The Bar Council partners with legal IT specialist, Sprout IT

SproutIT has announced a new Service Partnership with The Bar Council, which represents barristers in England and Wales. SproutIT has been selected as a Bar Council Service Partner on the basis of their in-depth knowledge and experience in supporting chambers and legal firms across the UK. They are a trusted provider of bespoke IT services, support and consultancy to the legal sector and hold a CJSM approved connection. Matt Torrens, Managing Director of SproutIT said; "We are extremely pleased to announce this partnership with the Bar Council. Since 2006, we have provided IT services and consultancy tailored to the legal sector. Through becoming a Bar Council Service Partner we can continue to build long-standing relationships with members of the Bar.” Lois Clark Head of Commercial Services and Development, commented: “The Bar Council are pleased to announce a new Service Partnership with SproutIT, legal IT specialists who provide dedicated, bespoke IT support and services to chambers and legal professionals. Having worked with legal professionals for a number of years, SproutIT recognise the individual and unique needs of chambers and the Bar. They deliver specialist solutions through a professional service which prioritises security, trust and transparency with each client. We look forward to working with SproutIT and helping the Bar meet all of their IT requirements.”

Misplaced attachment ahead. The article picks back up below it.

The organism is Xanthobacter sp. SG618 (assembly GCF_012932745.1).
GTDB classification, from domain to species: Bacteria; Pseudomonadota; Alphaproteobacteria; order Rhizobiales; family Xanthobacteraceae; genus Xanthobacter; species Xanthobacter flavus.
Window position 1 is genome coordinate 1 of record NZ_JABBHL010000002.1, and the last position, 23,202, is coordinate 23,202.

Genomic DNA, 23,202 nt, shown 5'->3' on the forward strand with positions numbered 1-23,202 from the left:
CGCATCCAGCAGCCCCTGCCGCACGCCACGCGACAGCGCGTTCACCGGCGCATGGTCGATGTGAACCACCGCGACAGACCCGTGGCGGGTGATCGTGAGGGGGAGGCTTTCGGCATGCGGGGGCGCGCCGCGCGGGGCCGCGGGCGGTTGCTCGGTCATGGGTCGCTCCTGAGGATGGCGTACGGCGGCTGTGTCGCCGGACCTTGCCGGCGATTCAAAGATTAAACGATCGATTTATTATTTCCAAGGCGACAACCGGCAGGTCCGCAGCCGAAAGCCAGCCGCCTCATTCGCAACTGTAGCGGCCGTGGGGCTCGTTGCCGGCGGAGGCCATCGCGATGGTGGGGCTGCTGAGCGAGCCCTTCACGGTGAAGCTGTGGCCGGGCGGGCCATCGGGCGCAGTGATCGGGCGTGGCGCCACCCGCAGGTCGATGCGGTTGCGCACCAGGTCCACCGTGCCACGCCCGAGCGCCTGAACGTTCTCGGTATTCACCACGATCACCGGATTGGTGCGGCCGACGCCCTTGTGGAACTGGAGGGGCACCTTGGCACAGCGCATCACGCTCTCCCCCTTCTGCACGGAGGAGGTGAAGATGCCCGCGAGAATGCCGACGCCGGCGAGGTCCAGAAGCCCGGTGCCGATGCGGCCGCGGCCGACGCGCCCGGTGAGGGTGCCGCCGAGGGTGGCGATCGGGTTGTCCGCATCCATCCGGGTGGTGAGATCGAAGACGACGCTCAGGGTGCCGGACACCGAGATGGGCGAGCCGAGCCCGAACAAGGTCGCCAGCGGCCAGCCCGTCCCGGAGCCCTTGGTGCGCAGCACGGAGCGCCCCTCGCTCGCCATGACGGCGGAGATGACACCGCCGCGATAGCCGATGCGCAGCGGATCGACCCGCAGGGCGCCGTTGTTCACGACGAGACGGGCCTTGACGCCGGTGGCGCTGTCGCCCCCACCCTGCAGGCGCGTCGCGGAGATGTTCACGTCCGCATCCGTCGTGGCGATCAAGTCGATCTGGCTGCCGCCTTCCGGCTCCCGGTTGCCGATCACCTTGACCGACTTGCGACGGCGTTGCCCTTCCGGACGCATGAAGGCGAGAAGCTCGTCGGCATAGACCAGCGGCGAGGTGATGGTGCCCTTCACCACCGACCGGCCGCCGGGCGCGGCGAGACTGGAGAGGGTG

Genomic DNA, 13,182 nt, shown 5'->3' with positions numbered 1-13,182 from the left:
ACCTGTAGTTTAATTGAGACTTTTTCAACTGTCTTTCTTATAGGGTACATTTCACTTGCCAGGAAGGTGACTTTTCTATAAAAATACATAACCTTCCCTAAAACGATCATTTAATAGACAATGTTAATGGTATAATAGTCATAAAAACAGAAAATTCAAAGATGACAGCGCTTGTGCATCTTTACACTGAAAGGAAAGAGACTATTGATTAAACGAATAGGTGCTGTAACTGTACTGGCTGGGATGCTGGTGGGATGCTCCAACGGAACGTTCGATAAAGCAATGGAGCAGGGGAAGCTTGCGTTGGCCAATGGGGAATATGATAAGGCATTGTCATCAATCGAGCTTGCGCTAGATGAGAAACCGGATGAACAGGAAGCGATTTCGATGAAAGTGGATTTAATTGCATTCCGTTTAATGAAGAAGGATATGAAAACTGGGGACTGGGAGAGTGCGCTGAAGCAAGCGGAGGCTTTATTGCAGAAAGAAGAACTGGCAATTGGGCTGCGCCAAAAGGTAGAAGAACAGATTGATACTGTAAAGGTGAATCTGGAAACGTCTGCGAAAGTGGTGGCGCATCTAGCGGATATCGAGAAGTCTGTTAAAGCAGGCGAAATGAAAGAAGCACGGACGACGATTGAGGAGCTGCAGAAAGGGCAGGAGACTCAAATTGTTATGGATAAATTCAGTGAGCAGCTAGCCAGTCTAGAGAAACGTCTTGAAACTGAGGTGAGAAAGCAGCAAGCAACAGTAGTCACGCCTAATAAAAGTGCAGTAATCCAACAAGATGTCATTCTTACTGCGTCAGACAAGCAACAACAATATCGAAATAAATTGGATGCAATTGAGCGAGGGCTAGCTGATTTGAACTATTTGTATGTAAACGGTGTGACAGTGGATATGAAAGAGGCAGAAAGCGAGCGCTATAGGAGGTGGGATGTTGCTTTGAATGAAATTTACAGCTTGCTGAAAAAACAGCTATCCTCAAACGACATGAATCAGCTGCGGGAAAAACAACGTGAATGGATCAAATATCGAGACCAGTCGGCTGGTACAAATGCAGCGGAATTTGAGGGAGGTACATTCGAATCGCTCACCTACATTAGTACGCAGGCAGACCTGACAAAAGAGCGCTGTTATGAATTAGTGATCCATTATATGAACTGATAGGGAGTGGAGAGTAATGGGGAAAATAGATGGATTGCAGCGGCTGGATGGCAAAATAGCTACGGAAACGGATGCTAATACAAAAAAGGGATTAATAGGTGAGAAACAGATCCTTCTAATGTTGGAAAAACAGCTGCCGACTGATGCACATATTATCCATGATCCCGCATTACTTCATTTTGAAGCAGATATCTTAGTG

Yahoo! It’s time you changed your P@$$w0rd
Following its disclosure of an historic cyber-hacking incident, Yahoo has advised its users to change their password if they haven’t already done so since 2014. We’ve outlined below our top 10 best practices for passwords – in the above mentioned security breach the best protection would have been point 1 which requires an additional step of verification.